Familiar – links with Obama campaign etc...
The 7 principles in practice – 7 Action Points.Find on Justgiving etcOrganise as leaders....
Survey followers re being fundraiserpreneurs... Survey membership re media they use... Who they follow etc.Build online communities thru twitter etc pace Lance Armstrong.Slacktivists...
Ifc Fundraiserpreneur 22.06.10
The Rise of the Fundraiserpreneur:Finding and Empowering Individual Fundraisers <br />John Baguley <br />CEO<br />International Fundraising Consultancy . Com<br />Carla Cornwell<br />Events Team Manager<br />Medical Foundation for Care of Victims of Torture<br />
THE 7 PRINCIPLES <br />Analyse power.<br />Develop leadership & influencers.<br />Build a movement.<br />Maintain momentum.<br />Communicate where supporters are...<br />Be accountable.<br />Exercise stewardship.<br />
HELPING YOUR FUNDRAISERPRENEURS <br />1. Find online leaders (top donors).<br />2. Inspire leaders - link activity to goals.<br />3. Market events where donors are.<br />4. Fuel online discussion.<br />5. Build momentum through frequent reports on appeal site and soc media.<br />6. Use stars to attract and build campaign.<br />7. Reward and retain leaders. <br />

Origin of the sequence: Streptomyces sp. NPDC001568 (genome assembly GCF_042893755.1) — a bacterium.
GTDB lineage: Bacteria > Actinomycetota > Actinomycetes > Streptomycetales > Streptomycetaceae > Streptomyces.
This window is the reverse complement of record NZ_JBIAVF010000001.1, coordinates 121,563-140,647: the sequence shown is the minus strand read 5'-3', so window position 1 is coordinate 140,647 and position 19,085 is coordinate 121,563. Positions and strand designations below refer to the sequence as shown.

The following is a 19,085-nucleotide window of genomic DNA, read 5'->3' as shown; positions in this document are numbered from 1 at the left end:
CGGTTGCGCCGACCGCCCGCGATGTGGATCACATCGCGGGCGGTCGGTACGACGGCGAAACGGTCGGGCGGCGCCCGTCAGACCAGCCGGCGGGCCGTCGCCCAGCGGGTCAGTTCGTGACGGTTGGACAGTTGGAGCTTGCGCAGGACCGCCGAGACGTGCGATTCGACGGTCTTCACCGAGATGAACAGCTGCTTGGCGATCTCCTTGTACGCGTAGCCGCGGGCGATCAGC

AGE COHORTS<br />Seniors born: 1901-1924<br />Silent born: 1925-1945<br />Baby Boomers Born: 1946-1964<br />Gen X Born: 1965-1977<br />Gen Y Born: 1978-1994 <br />
Gen X Born: 1965-1977<br />No experience of poverty.<br />Have material possessions.<br />Comfortable with technology.<br />Expect good design.<br />Won’t read heavy text.<br />Need convincing of problem.<br />
Gen Y Born: 1978-1994 <br />Gen C = Community.<br />100 mobile txts a day<br />Hive mind.<br />Facebook YouTube etc.<br />Gap year third world experience.<br />Comfortable with debt.<br />Give on line / face-to-face in street / QR codes<br />Celebrity – created not earned.<br />
No track record doesn’t mean scary<br />Try, test, play, learn, change, try...<br />“As well as” not “instead of”<br />Risk of not being accessible...<br />But there are some good examples ;-)<br />